Ethic dilemmas in Dementia: Therapeutic Lying (3)

Is therapeutic lying to your loved one or patient okay when the truth would be distressing to him or her? It requires the caregiver or family member to give up trying to force the person with Dementia to accept reality and surrender instead to the fact that the patient is living in another mental and emotional world. There are professionals on both sides of the problem. In general, it is best to use other techniques, such as distraction by a change of topic or meaningful activity, or try validation therapy.

Honesty and openness

Explaining why you are doing something is very important. Not only for patients, families but also colleagues.

We seem to accept lying to a child or withholding something for his/her own good. But can we just lie to an adult with Dementia? What is more important: the right to be treated as a fully-fledged adult or the positive effect of withholding expected by “us”?

Code of honor

Honesty stands for sincerity and trust. When the other person knows that you are an honest and sincere person, he can trust you. You can be appreciated as an honest person. As the word says: when you are honest, you can trust your honor. You give as it were a code of honor.

Honesty is opposed to lying. Lying is intentionally and deliberately proclaiming untruths. Someone who is lying cannot be trusted. You cannot rely on his or her words, because he or she damages the code of honor.

And if you do not tell something to someone – while you do know it and also know that it can be important for that person – are you honest? After all, you don’t tell lies, you just hold back something. As long as someone does not ask you about certain facts and you do not have to answer them, you do not tell untruths. You can say that you are honest. You might tell if you are asked, but as long as that does not happen, you will not tell. Honesty is therefore something other than openness.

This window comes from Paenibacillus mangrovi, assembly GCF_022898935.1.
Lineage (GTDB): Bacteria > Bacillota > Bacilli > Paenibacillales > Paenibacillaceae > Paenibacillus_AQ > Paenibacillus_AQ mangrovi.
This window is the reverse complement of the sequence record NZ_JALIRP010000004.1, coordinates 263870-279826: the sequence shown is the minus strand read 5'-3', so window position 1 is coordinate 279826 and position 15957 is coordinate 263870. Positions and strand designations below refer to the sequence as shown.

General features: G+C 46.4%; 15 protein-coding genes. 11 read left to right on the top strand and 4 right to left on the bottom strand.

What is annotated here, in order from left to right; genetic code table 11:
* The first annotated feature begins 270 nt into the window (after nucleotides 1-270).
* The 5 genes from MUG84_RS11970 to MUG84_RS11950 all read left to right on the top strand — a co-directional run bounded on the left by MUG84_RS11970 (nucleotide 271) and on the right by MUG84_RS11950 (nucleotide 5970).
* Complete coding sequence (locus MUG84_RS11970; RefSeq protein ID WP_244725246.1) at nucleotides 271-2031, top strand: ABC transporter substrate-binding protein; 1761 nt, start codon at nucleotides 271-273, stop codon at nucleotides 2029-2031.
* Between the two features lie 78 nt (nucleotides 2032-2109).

The dilemmas in Dementia that arise due to conflicts with norms and values occur again and again and daily – both in the different phases of Dementia and in different places: both at home and in the nursing home.

You will always have to consider what is the right thing to do for this person in this situation right now. It is essential to identify for yourself or with your team who the people directly involved are and what values are at stake for them in the dilemma.

In other words: who finds what important in this dilemma? And what value do we consider the most important? If you make a decision for a certain direction in the dilemma and therefore choose a certain value, that will always be at the expense of one or more other values. That hurts – that’s why it’s a dilemma.

Tell or not to tell?

Moving to the nursing home is an important step and experience in the life of every person, including your loved one with Dementia. Not to tell that, even if your family member doesn’t ask for it at all, it often feels very annoying. At the same time, you do not want to panic your loved one. Certainly not if you would have to repeat it the next day.

My advice would be to try yet to broach the subject but in a very open manner. For example, say, “What would you think if you had to move to the nursing home?” Or, “Have you ever thought about moving to the nursing home?”

You can conduct an open conversation in such a way that there is much room for feelings, such as fear. Also, pay attention to your feelings of guilt that you may have because you are working on a possible move “behind the back” of your loved one. You may even be able to introduce those guilt feelings into the conversation if there is enough room for that.

If this conversation fails altogether, or if your family member panics, you can leave it at that. Then it is not worth another attempt. But then you did try and with that attempted honesty and even openness.

Have you announced the move to a nursing home with your loved one or relative? Why or why not? Share it at in a comment on our Facebook page. This is how you bring ideas to others.